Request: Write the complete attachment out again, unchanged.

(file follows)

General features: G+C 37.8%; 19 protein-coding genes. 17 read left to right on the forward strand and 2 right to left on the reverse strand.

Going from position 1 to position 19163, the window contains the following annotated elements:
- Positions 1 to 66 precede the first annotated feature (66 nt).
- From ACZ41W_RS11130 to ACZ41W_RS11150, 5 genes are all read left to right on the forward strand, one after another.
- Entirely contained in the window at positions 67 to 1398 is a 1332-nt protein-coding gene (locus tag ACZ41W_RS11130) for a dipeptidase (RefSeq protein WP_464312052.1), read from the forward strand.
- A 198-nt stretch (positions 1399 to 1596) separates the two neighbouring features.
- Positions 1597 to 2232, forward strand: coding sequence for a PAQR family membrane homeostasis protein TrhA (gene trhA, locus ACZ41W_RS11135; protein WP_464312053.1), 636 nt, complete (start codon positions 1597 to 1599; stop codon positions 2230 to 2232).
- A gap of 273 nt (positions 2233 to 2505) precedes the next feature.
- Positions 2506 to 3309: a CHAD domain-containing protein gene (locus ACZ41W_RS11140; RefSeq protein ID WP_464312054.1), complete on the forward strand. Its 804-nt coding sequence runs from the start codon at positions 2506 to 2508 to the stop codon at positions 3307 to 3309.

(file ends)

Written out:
General features: G+C 37.8%; 19 protein-coding genes. 17 read left to right on the forward strand and 2 right to left on the reverse strand.

Going from position 1 to position 19163, the window contains the following annotated elements:
- Positions 1 to 66 precede the first annotated feature (66 nt).
- From ACZ41W_RS11130 to ACZ41W_RS11150, 5 genes are all read left to right on the forward strand, one after another.
- Entirely contained in the window at positions 67 to 1398 is a 1332-nt protein-coding gene (locus tag ACZ41W_RS11130) for a dipeptidase (RefSeq protein WP_464312052.1), read from the forward strand.
- A 198-nt stretch (positions 1399 to 1596) separates the two neighbouring features.
- Positions 1597 to 2232, forward strand: coding sequence for a PAQR family membrane homeostasis protein TrhA (gene trhA, locus ACZ41W_RS11135; protein WP_464312053.1), 636 nt, complete (start codon positions 1597 to 1599; stop codon positions 2230 to 2232).
- A gap of 273 nt (positions 2233 to 2505) precedes the next feature.
- Positions 2506 to 3309: a CHAD domain-containing protein gene (locus ACZ41W_RS11140; RefSeq protein ID WP_464312054.1), complete on the forward strand. Its 804-nt coding sequence runs from the start codon at positions 2506 to 2508 to the stop codon at positions 3307 to 3309.